Taxi service chosen for MacArthur airport

A line of taxis wait for customers at A line of taxis wait for customers at Long Island MacArthur Airport in Ronkonkoma. (Jan. 24, 2013) Photo Credit: Daniel Brennan

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Officials have chosen a company to provide taxi service at Long Island MacArthur Airport, after the lone qualified bidder agreed to lower its fare rates by 30 percent.

The roughly 10 taxi companies operating at the airport must cease operations by Feb. 1, when the contract for Islandia-based JTE Enterprises Inc., which operates Lindy's and Village taxi companies, is set to begin, airport officials said.

Under the proposed contract, JTE would provide exclusive 24-hour cab service at the airport and a shuttle between the facility and the nearby Long Island Rail Road's Ronkonkoma stop.

"They came back voluntarily and lowered the rates," said Airport Commissioner Robert Schaefer. "It's good for the customer. You pay the dispatcher . . . It's going to be all the same rates. It's not going to change cab by cab."

A man who identified himself by phone as the general manager of JTE declined to comment Thursday, saying he could not discuss the contract until the Islip town board votes on it Tuesday.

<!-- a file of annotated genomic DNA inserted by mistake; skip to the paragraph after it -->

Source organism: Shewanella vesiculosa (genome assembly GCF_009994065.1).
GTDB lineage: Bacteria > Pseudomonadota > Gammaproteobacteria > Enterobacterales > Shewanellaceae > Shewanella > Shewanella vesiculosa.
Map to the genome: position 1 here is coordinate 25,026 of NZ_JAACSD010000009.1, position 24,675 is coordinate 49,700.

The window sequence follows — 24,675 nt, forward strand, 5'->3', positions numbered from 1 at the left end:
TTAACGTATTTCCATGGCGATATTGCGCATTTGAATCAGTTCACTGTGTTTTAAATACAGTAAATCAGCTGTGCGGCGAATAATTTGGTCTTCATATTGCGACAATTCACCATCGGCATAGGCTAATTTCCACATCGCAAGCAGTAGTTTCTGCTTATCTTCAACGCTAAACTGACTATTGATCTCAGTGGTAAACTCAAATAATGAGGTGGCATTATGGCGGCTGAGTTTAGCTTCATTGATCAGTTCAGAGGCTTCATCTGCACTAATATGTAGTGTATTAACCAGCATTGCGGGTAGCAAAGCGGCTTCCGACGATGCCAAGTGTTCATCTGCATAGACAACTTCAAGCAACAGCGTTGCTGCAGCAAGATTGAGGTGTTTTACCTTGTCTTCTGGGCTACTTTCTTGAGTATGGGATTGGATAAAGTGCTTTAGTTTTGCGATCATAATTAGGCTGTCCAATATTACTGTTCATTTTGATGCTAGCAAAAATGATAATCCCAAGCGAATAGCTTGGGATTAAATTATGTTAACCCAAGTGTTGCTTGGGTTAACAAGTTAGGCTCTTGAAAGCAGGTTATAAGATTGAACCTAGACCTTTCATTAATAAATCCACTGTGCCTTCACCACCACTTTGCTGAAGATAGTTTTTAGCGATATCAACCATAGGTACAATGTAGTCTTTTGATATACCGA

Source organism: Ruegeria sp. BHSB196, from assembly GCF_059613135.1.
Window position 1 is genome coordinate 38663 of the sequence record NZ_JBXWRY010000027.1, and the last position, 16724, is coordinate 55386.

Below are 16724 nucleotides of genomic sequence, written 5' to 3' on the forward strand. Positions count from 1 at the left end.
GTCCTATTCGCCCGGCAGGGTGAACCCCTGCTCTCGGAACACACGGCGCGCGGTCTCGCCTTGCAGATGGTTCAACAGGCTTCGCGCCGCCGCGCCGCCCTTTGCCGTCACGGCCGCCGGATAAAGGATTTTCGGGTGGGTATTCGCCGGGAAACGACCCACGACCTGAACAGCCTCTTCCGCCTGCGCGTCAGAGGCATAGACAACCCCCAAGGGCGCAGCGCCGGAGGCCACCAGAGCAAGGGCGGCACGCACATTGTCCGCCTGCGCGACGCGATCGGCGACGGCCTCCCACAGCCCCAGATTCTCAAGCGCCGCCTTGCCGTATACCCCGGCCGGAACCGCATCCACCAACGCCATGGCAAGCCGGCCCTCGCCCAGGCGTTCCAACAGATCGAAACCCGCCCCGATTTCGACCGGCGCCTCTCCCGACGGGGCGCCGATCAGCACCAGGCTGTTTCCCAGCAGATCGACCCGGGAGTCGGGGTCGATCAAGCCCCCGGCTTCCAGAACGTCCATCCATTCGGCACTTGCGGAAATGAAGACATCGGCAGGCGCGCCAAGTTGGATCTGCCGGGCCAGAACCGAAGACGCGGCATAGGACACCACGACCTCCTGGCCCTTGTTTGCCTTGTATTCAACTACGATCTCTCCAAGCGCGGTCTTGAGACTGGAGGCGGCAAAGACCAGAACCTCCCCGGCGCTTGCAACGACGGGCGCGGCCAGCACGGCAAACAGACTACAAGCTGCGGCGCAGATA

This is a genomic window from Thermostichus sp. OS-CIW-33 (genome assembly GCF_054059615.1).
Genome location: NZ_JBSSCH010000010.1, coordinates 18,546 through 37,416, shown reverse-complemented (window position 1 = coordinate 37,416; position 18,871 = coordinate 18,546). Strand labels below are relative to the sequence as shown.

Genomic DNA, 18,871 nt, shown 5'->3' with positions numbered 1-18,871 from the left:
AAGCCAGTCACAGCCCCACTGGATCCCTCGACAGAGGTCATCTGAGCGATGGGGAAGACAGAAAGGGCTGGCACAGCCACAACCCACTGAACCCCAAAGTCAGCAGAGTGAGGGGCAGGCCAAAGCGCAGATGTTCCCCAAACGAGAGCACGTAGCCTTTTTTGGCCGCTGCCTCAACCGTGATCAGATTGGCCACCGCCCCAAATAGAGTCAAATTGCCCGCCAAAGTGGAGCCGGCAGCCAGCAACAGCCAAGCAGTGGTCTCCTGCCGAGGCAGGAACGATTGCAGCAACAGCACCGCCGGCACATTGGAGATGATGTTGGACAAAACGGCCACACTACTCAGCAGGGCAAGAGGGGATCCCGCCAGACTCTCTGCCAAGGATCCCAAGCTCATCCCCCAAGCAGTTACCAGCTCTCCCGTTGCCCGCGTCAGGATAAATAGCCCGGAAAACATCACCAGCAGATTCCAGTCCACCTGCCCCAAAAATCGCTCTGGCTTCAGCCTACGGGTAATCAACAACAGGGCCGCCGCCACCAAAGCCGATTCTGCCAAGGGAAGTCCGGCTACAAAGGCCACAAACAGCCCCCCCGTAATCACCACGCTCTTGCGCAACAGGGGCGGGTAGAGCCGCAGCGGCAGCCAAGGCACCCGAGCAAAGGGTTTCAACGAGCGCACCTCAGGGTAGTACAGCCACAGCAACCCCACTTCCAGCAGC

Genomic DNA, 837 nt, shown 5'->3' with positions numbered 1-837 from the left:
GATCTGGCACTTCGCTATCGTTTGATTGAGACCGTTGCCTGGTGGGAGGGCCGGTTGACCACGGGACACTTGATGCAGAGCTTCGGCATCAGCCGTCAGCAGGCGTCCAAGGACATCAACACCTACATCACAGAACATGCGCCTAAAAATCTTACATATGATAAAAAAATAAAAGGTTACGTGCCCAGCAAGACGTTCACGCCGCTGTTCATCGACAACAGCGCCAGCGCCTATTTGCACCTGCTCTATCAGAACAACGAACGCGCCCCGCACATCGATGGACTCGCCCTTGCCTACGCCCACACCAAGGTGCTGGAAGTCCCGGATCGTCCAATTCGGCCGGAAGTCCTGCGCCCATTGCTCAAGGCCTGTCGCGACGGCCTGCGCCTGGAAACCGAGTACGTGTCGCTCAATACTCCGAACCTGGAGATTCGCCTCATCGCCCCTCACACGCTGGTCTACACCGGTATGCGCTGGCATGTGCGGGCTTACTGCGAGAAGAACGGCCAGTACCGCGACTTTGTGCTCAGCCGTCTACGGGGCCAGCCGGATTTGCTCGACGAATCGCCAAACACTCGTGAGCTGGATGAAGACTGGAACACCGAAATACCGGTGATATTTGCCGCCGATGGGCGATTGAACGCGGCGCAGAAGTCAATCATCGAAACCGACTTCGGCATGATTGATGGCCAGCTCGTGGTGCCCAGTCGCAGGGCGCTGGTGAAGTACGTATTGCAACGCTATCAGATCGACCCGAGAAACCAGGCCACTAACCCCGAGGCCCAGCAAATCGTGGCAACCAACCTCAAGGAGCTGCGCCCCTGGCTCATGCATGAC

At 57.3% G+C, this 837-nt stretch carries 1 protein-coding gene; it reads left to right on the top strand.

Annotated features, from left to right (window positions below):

The town issued a request for proposals in November, seeking to professionalize the airport's taxi fleet, which has drawn complaints about inconsistent pricing.

Of the four taxi companies that bid, two met the minimum bid requirements, which included their putting up a $10,000 bid bond to prove they were serious. Of the two qualified bidders, only JTE met all of the bid's qualifications, including having a large enough fleet, officials said.

The town had planned to reissue its request for proposals, to eliminate the required minimum annual guarantee of revenue plus 10 percent of the company's gross revenue, but decided instead to negotiate with JTE, officials said.

"We had a proposal that did meet the basic qualifications, and they were able to change their prices to meet the needs of the people who use the airport," said Janessa M. Trotto, an assistant town attorney. "Under New York State case law, we're allowed to do that."

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